Developed countries such as the United States, Japan, and Britain, also registered budget deficits to the order of seven per cent, 9.7 per cent, and 7.9 per cent.

In a lighter vein, one may think that the soul of Lord Keynes would not be able to rest in peace in view of the intractability of this budgetary issue, despite the many efforts to contain it.

Observing this scenario, Malaysia's corresponding number in the order of about 4.7 per cent appears tolerable. The government aims to see it continuosly reduced in the medium term. The bulk of the deficit is caused by our high subsidies for energy and social services. Yet, many think that the country is going down the Greek way.

To be sure, budgetary balance is but one measure of a nation's economic health; albeit an important one, of course, as it has few implications. There are several others, and one needs to look at some of these together before making conclusion on a nation's state of the economy. In this regard, Malaysia's GDP numbers, and statistics on unemployment, consumer price index and current account balance indicate that we are nowhere going Greek.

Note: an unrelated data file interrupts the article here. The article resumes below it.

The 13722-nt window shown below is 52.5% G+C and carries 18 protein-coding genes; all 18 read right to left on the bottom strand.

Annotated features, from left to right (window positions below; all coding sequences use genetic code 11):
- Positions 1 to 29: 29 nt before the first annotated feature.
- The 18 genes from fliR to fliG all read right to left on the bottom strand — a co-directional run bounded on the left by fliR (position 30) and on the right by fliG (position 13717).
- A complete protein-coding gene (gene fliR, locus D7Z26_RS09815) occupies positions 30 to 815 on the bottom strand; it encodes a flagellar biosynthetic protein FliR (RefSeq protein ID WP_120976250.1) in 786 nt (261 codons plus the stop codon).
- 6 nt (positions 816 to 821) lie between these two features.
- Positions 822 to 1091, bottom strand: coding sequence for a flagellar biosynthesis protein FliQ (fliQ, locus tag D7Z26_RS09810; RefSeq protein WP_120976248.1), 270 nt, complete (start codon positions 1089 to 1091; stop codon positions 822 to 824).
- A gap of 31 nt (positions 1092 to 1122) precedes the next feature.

The same table gives unemployment for Greece and Spain in the region of 26 per cent, each. About 50 per cent of youths in Spain are unemployed, according to other sources. The US and the eurozone record unemployment levels of 7.7 per cent and 11.7 per cent, respectively. In comparison, Malaysia's unemployment is about three per cent, a level considered full employment.